Five Ways a New BioShock Could Work

With a recent rumour circulating, talks of a new BioShock gearing up at 2K seem to be on the cards again. With a new studio rumored to be in early development, the question is how a new BioShock without the tutelage of Ken Levine and his former team of Irrational Games will look or if it can deliver on the series’ monumental legacy. So now seems like a perfect time to list a few of the ways 2K and the series’ new developers can deliver on a new BioShock.


A True Auteur

Opinions seem to become more divided every year over Ken Levine’s decisions and style, especially in regards to BioShock: Infinite. Just how ingrained his influence and methods were to what the BioShock series was and represented cannot be understated. A strong auteur director’s vision is something that defines the first BioShock and Infinite, and it’s an element any future game in the series needs to feel like a true BioShock. While BioShock 2 was fine as the safe sequel that it was, 2K can’t get away with a safe sequel this time around. (Metal Gear Survive shows how people respond to safe in a series governed by an artistic vision). A future BioShock title needs a figurehead, someone with a real idea of what a new generation of BioShock can be. It needs a director at the helm rather than a team of executives, and it needs the creative freedom to take real risks this time around.


New Setting

With BioShock: Infinite we found that the sky was quite literally the limit for the series. While BioShock 2 might have gotten away with treading old ground, a return to Infinite’s Columbia or the underwater city of Rapture would just feel disappointing this long after the series’ last entry. The story of the fall of Andrew Ryan’s Rapture and the multiple versions of Comstock’s Columbia have been told. The worlds Ken Levine began were firmly wrapped up in BioShock: Infinite’s Burial at Sea DLC, giving a satisfying conclusion to them both. 2K need to bring a new playing field to the plasmids, gene splicing action of the series. But where could that end up being? Underground? In the mountains? In space? Who knows? But somewhere new needs to be at the top of the team’s priorities.


Building On Rather Than Taking Away

What is BioShock’s combat known for? Plasmids, old school weapons, multiple choice, and with the release of Infinite, verticality. BioShock’s last adventure understood one important rule: add to what’s good rather than taking away. A new sequel should keep all the gene splicing and rail flying of the previous games but bring with them new wrinkles and dimensions to how you play it, be it with new unique weapons that change how you interact with the environment, use of gravity in interesting ways, enemies that change the way you approach combat or new environmental hazards that you need to learn to manipulate. The elements that make up BioShock’s combat are some of the most unique in the industry, and adding in extra ingredients will be a sure way to make a recipe for success.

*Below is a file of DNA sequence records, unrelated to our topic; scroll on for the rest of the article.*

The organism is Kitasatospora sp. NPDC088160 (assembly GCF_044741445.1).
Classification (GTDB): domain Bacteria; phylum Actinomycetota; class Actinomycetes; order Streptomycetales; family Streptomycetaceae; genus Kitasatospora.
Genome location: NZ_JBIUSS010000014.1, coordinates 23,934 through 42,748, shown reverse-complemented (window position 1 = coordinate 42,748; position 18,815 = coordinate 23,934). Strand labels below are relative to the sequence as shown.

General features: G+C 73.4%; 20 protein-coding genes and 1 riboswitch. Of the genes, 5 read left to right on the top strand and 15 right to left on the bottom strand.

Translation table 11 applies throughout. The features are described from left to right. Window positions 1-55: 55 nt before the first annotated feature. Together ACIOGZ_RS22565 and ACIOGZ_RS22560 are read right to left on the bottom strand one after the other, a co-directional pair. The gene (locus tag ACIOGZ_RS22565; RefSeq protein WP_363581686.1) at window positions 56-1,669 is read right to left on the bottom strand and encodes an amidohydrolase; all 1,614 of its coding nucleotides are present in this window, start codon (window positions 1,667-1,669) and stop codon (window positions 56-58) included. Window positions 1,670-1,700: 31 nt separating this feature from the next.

Big Thinking

If there’s one element of the BioShock series that gets remembered even now years later, it’s the philosophical questions it puts forward. BioShock 1’s look at an Ayn Rand, Atlas Shrugged-based society gone wrong. Infinite’s criticism of patriotism and the far right ideals of 19th and early 20th century Western society. It’s a deep and profound look we rarely see in video games and a big part of what makes BioShock so memorable. It’s why BioShock 2 is remembered to such a lesser degree than the other games, the BioShock series proved gamers want their games to tackle more nuanced and questioning narrative ideas, and it’s something any future entry in the franchise needs to consider.


Visual Marvel

The first descent into the watery depths of Rapture’s deep sea metropolis. Rising up into the clouds of Columbia and hearing the memorable “Hallelujah” preceded the beautiful serenity of the floating city ahead. These moments are part of video game canon as some of the most visually striking and memorable in the industry. If there is one thing the new team needs to nail on the visual front, it’s the wonder. Few series inspire such awe at the scale and detail of their worlds as BioShock. If a new game in the franchise wants to be remembered to the same degree, having that visual marvel will be a must. When I first step into the new city (or village, or space station or arctic research centre), I want it to be a moment I will remember years later.

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